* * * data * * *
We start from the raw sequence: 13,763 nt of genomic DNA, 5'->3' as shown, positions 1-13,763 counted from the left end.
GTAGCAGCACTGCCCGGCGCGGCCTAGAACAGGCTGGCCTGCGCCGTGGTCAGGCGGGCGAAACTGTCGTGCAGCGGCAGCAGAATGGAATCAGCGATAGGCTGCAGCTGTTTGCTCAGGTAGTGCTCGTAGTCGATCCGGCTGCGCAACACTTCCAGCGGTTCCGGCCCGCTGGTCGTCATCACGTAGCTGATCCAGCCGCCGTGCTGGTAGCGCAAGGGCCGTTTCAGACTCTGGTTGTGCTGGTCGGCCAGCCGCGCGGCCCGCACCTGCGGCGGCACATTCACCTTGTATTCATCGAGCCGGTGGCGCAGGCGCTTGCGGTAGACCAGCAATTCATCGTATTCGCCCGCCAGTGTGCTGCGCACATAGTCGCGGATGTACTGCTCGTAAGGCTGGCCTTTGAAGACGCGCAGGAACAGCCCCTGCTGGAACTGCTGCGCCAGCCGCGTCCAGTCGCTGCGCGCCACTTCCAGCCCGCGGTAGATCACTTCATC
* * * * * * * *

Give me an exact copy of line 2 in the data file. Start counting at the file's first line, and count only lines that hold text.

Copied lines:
GTAGCAGCACTGCCCGGCGCGGCCTAGAACAGGCTGGCCTGCGCCGTGGTCAGGCGGGCGAAACTGTCGTGCAGCGGCAGCAGAATGGAATCAGCGATAGGCTGCAGCTGTTTGCTCAGGTAGTGCTCGTAGTCGATCCGGCTGCGCAACACTTCCAGCGGTTCCGGCCCGCTGGTCGTCATCACGTAGCTGATCCAGCCGCCGTGCTGGTAGCGCAAGGGCCGTTTCAGACTCTGGTTGTGCTGGTCGGCCAGCCGCGCGGCCCGCACCTGCGGCGGCACATTCACCTTGTATTCATCGAGCCGGTGGCGCAGGCGCTTGCGGTAGACCAGCAATTCATCGTATTCGCCCGCCAGTGTGCTGCGCACATAGTCGCGGATGTACTGCTCGTAAGGCTGGCCTTTGAAGACGCGCAGGAACAGCCCCTGCTGGAACTGCTGCGCCAGCCGCGTCCAGTCGCTGCGCGCCACTTCCAGCCCGCGGTAGATCACTTCATC